From climate change and ocean acidification to dwindling freshwater supplies, endangered species, and imminent food shortages: worrying issues related to the environment and agriculture dominate today’s headlines. If there’s a silver lining, it might be that they present an opportunity for professionals in the environment and agriculture sectors to roll up their sleeves and make a real difference to the planet and its inhabitants. Here are five ways in which they are doing just that.
As the human population grows, it becomes ever more important that we have ways to protect crops from pests and blights (plant diseases). Already, these two challenges account for 40% of the global loss in food production. Some of the worst offenders include desert locusts, South American rubber blight (an untreatable fungal infection that kills rubber trees), and the khapra beetle, an insect that destroys grain, is resistant to most pesticides, and can survive for more than twelve months without food.
Fortunately, new technologies are enabling scientists to produce crops that are resistant to otherwise devastating pests and blights. For example, since the 1980s, farmers have been able to plant strains of corn that are resistant to the western corn rootworm, which destroys about one billion dollars worth of non-resistant corn each year.
More recently, scientists at the CSIRO have used genetic techniques to overcome the Barley yellow dwarf virus (which halves yields of maize, barley, and other cereals). They’ve also developed insect-resistant cotton varieties, and are currently working on ways to combat wheat leaf rust, a fungal disease responsible for twenty percent losses in the industry.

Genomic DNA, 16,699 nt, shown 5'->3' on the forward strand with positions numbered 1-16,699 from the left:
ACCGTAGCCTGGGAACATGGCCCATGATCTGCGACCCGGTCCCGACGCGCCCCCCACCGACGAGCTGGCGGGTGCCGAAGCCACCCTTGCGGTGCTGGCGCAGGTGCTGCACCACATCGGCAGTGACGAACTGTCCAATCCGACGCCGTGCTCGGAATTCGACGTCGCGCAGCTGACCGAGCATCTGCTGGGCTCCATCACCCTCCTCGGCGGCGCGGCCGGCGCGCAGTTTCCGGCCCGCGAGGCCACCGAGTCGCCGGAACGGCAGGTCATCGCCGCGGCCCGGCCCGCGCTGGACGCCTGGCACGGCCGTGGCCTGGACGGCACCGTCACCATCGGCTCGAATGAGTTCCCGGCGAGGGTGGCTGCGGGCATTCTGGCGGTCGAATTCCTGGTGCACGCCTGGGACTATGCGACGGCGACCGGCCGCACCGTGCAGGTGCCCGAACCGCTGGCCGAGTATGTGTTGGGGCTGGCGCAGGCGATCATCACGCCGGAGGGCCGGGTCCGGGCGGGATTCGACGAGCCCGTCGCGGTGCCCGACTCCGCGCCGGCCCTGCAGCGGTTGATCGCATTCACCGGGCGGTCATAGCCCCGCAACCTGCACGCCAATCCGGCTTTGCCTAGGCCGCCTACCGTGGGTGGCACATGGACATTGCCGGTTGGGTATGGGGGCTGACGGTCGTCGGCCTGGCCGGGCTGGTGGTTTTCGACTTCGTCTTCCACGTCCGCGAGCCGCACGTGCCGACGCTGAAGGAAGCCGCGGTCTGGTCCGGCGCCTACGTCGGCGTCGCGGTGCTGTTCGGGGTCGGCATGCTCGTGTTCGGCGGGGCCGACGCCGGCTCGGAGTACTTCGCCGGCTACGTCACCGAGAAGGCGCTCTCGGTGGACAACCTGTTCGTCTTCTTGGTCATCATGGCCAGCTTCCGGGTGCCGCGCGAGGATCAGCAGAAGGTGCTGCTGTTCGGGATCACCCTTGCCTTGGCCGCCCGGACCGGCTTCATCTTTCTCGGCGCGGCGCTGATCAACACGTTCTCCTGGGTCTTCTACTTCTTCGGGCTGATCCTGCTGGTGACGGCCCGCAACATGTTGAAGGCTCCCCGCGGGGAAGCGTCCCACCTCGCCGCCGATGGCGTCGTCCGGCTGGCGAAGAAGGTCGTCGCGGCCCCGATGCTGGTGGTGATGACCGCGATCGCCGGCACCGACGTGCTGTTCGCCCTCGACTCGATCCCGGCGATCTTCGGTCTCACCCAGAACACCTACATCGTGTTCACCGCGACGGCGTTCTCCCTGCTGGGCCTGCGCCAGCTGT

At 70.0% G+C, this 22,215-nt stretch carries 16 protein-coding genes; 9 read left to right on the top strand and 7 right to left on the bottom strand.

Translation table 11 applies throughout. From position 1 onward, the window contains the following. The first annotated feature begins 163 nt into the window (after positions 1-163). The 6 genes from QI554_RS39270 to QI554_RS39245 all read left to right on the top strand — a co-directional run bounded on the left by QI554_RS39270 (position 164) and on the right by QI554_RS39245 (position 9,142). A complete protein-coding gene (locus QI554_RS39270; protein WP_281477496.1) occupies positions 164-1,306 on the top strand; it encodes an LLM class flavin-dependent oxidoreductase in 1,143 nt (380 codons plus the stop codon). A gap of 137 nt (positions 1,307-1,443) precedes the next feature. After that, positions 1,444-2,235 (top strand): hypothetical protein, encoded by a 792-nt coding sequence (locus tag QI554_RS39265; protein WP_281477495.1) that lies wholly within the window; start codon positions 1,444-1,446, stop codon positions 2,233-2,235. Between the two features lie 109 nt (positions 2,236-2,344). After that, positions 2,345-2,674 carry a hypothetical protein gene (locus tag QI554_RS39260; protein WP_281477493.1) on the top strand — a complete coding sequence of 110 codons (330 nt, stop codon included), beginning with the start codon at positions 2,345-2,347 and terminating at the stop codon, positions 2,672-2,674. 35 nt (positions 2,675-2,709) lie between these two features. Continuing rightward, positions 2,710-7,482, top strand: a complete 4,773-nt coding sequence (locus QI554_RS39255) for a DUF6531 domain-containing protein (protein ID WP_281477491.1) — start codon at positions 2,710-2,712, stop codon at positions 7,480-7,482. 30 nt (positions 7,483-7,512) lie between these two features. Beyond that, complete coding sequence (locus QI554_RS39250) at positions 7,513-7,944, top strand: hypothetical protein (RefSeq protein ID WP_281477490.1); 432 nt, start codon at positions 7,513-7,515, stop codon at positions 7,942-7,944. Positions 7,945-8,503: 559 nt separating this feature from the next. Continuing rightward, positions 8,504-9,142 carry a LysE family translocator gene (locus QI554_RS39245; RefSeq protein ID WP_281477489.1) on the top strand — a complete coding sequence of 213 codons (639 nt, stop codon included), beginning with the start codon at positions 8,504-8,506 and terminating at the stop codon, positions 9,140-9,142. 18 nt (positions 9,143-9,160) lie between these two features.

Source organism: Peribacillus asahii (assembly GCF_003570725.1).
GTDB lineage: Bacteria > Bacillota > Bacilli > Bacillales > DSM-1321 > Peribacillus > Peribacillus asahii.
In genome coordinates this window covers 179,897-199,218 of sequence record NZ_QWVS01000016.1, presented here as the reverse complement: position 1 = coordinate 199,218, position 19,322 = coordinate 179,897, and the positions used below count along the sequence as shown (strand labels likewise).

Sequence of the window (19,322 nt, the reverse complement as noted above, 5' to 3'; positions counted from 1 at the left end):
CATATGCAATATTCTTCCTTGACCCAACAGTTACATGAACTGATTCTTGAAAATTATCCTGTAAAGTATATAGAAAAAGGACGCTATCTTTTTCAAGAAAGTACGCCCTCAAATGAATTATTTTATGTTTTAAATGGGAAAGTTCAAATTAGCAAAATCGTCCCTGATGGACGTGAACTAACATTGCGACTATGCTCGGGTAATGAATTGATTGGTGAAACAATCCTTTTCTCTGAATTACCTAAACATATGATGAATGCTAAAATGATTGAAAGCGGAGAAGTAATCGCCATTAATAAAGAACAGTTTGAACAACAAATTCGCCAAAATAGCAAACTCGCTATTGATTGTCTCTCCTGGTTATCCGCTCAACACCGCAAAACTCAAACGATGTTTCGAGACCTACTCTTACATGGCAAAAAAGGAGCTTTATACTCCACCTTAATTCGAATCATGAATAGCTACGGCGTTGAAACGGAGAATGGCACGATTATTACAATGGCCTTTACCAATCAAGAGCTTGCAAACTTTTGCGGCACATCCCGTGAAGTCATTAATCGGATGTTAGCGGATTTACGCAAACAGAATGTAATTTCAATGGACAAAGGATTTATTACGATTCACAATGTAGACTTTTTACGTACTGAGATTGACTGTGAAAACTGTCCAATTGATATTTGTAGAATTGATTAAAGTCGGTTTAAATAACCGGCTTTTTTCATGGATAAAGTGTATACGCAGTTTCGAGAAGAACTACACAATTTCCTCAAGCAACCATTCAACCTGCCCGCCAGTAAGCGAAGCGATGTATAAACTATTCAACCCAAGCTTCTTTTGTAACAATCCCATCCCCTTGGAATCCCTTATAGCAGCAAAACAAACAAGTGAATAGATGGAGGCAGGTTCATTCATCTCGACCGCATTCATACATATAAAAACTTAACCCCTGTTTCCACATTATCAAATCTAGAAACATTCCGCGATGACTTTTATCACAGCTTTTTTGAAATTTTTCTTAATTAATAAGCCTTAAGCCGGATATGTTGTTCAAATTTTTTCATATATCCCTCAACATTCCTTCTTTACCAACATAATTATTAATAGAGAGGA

Scientists who develop pest and blight resistant crops are engaged in an unending race, for, very often, pests and blights learn to overcome new obstacles to causing damage. For example, they’ve been fighting the Colorado potato beetle for half a century—during this time, it’s developed resistance to 52 different types of pesticide!
With new genetic techniques emerging fast, scientists are developing new methods of protecting the precious global food supply. This makes the improvement of crop resistance an appealing challenge for grads who want to innovate their way towards having a significant impact on the world community.
Genetic modification is often considered to be a controversial idea. However, people have been improving crops for generations using genetic techniques, such as cross-breeding and crop selection. The techniques scientists use today are simply more precise, allowing them to modify the genome itself.
This has already allowed agriculturalists and environmentalists to achieve impressive goals related to human nutrition, sustainability, and crop versatility. Some examples include the development (in Australia) of biofortified rice strains, with increased iron levels to combat anemia; the engineering of crops that require less water or which can grow at different altitudes and temperatures; and the modification of some soybean varieties to make them resistant to certain herbicides, and enhance their production of healthy oil.
With only 15 crops accounting for 90 percent of the world’s food energy intake (the top three are wheat, rice, and corn), the ability to develop strains that are more nutritious or more versatile promises to have a direct impact on billions of people. Some of the professionals working to achieve this goal include geneticists, biologists, environmental scientists, nutritionists, ecologists, and soil scientists.